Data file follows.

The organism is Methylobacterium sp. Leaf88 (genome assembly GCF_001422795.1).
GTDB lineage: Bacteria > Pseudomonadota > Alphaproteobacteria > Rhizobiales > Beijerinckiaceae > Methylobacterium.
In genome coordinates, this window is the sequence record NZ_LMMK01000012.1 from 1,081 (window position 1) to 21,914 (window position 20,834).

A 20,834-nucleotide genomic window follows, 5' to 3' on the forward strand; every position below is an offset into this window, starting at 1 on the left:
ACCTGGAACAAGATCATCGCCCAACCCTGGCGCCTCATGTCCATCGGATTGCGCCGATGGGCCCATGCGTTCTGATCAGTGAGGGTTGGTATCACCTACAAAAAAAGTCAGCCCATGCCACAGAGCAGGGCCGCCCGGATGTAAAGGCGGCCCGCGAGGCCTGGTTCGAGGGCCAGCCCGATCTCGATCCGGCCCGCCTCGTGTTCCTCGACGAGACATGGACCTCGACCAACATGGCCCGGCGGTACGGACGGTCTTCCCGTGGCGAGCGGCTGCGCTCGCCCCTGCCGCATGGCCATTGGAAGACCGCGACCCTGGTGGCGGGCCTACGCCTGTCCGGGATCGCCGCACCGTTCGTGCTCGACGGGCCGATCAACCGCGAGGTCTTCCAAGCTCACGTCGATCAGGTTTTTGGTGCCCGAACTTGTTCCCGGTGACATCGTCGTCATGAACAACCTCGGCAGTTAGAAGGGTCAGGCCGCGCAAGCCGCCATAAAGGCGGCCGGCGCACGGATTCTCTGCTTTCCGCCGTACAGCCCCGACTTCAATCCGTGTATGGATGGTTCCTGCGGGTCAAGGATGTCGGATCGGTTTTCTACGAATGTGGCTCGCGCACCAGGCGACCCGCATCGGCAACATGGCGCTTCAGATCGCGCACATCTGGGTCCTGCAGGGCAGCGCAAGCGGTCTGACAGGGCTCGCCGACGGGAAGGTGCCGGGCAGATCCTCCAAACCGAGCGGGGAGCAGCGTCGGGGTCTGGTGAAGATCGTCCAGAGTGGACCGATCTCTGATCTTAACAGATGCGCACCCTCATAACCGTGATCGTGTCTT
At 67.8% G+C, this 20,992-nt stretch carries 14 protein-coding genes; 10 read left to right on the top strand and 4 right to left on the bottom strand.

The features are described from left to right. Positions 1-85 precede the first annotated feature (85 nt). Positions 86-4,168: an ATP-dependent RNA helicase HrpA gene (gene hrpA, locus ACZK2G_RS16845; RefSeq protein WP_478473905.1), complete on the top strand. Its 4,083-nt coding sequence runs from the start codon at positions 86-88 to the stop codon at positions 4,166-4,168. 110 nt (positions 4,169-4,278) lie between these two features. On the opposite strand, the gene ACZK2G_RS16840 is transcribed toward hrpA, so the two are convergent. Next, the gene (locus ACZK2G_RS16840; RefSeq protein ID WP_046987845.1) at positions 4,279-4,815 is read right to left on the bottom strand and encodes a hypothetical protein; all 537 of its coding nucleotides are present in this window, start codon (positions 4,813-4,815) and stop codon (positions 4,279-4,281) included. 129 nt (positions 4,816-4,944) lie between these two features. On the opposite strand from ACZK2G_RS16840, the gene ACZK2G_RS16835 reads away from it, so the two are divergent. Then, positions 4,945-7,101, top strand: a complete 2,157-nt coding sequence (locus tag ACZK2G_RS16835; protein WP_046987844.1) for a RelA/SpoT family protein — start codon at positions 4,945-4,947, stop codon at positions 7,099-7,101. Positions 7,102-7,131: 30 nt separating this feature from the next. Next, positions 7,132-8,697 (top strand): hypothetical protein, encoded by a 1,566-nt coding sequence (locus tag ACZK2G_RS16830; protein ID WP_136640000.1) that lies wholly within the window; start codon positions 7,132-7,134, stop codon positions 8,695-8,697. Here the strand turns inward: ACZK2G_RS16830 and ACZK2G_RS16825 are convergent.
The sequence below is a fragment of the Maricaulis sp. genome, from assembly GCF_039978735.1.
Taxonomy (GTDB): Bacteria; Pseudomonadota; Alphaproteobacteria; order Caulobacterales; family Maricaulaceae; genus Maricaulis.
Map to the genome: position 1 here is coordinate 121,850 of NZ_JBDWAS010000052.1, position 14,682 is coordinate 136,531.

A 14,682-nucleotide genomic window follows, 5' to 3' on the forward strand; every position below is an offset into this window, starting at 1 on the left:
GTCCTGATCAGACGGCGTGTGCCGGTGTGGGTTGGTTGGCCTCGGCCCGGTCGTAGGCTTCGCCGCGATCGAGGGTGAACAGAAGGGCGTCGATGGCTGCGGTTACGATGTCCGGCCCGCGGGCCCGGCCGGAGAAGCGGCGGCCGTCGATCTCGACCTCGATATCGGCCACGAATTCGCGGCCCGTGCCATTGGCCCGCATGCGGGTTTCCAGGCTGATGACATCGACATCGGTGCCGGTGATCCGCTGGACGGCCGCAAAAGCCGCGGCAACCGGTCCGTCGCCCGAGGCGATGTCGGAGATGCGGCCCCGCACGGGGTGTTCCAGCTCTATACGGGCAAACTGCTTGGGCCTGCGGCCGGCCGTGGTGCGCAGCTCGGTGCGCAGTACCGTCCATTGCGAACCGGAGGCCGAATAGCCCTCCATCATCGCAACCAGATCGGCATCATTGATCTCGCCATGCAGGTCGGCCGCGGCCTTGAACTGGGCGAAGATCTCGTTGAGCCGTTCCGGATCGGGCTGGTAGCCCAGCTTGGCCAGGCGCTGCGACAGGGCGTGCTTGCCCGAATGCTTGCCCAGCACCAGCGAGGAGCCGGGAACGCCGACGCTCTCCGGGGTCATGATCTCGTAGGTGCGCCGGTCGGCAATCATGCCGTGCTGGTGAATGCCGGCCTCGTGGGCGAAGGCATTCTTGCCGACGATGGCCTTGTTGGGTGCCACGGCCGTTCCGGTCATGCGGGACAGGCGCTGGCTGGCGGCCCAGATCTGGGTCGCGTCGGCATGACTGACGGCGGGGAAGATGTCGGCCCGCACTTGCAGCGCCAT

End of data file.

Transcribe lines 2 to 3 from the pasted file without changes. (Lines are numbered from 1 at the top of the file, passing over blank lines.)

GTDB lineage: Bacteria > Pseudomonadota > Alphaproteobacteria > Rhizobiales > Beijerinckiaceae > Methylobacterium.
In genome coordinates, this window is the sequence record NZ_LMMK01000012.1 from 1,081 (window position 1) to 21,914 (window position 20,834).